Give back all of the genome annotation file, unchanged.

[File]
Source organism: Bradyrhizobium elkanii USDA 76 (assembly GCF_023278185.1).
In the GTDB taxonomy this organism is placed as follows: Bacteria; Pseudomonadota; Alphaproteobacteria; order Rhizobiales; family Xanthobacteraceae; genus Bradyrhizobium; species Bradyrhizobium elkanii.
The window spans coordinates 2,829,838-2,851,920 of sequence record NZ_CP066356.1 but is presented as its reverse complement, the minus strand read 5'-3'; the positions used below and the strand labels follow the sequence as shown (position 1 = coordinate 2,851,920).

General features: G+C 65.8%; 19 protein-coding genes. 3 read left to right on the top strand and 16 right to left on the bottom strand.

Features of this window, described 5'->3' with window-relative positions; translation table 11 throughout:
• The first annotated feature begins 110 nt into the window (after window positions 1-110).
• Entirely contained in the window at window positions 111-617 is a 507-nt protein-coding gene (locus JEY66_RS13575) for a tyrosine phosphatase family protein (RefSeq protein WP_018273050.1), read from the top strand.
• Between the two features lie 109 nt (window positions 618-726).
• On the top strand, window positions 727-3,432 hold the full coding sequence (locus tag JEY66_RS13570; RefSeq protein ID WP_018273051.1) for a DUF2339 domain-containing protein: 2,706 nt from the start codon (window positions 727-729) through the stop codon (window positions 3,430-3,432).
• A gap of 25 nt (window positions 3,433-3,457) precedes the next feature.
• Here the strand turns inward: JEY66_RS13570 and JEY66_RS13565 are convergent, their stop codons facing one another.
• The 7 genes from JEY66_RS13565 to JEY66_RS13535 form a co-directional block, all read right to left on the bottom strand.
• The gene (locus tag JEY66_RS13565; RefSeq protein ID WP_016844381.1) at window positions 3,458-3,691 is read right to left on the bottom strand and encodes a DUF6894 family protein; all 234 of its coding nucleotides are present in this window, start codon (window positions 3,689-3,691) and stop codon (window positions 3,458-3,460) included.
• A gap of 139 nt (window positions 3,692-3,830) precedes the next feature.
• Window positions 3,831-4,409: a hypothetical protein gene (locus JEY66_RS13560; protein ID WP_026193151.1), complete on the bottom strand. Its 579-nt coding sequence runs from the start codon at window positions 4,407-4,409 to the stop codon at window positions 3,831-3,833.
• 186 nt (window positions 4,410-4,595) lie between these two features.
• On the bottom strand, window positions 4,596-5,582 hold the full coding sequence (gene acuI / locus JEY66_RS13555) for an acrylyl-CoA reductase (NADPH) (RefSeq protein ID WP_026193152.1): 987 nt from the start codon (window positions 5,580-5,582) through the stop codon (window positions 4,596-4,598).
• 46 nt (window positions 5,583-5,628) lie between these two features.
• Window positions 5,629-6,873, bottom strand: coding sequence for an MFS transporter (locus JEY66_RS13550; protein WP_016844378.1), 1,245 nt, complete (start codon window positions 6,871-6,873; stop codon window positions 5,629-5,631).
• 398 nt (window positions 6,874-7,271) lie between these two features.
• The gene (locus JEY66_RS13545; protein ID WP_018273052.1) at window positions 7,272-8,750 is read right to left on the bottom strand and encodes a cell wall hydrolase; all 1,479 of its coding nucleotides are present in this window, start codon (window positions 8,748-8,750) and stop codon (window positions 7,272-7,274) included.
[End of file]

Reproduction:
Source organism: Bradyrhizobium elkanii USDA 76 (assembly GCF_023278185.1).
In the GTDB taxonomy this organism is placed as follows: Bacteria; Pseudomonadota; Alphaproteobacteria; order Rhizobiales; family Xanthobacteraceae; genus Bradyrhizobium; species Bradyrhizobium elkanii.
The window spans coordinates 2,829,838-2,851,920 of sequence record NZ_CP066356.1 but is presented as its reverse complement, the minus strand read 5'-3'; the positions used below and the strand labels follow the sequence as shown (position 1 = coordinate 2,851,920).

General features: G+C 65.8%; 19 protein-coding genes. 3 read left to right on the top strand and 16 right to left on the bottom strand.

Features of this window, described 5'->3' with window-relative positions; translation table 11 throughout:
• The first annotated feature begins 110 nt into the window (after window positions 1-110).
• Entirely contained in the window at window positions 111-617 is a 507-nt protein-coding gene (locus JEY66_RS13575) for a tyrosine phosphatase family protein (RefSeq protein WP_018273050.1), read from the top strand.
• Between the two features lie 109 nt (window positions 618-726).
• On the top strand, window positions 727-3,432 hold the full coding sequence (locus tag JEY66_RS13570; RefSeq protein ID WP_018273051.1) for a DUF2339 domain-containing protein: 2,706 nt from the start codon (window positions 727-729) through the stop codon (window positions 3,430-3,432).
• A gap of 25 nt (window positions 3,433-3,457) precedes the next feature.
• Here the strand turns inward: JEY66_RS13570 and JEY66_RS13565 are convergent, their stop codons facing one another.
• The 7 genes from JEY66_RS13565 to JEY66_RS13535 form a co-directional block, all read right to left on the bottom strand.
• The gene (locus tag JEY66_RS13565; RefSeq protein ID WP_016844381.1) at window positions 3,458-3,691 is read right to left on the bottom strand and encodes a DUF6894 family protein; all 234 of its coding nucleotides are present in this window, start codon (window positions 3,689-3,691) and stop codon (window positions 3,458-3,460) included.
• A gap of 139 nt (window positions 3,692-3,830) precedes the next feature.
• Window positions 3,831-4,409: a hypothetical protein gene (locus JEY66_RS13560; protein ID WP_026193151.1), complete on the bottom strand. Its 579-nt coding sequence runs from the start codon at window positions 4,407-4,409 to the stop codon at window positions 3,831-3,833.
• 186 nt (window positions 4,410-4,595) lie between these two features.
• On the bottom strand, window positions 4,596-5,582 hold the full coding sequence (gene acuI / locus JEY66_RS13555) for an acrylyl-CoA reductase (NADPH) (RefSeq protein ID WP_026193152.1): 987 nt from the start codon (window positions 5,580-5,582) through the stop codon (window positions 4,596-4,598).
• 46 nt (window positions 5,583-5,628) lie between these two features.
• Window positions 5,629-6,873, bottom strand: coding sequence for an MFS transporter (locus JEY66_RS13550; protein WP_016844378.1), 1,245 nt, complete (start codon window positions 6,871-6,873; stop codon window positions 5,629-5,631).
• 398 nt (window positions 6,874-7,271) lie between these two features.
• The gene (locus JEY66_RS13545; protein ID WP_018273052.1) at window positions 7,272-8,750 is read right to left on the bottom strand and encodes a cell wall hydrolase; all 1,479 of its coding nucleotides are present in this window, start codon (window positions 8,748-8,750) and stop codon (window positions 7,272-7,274) included.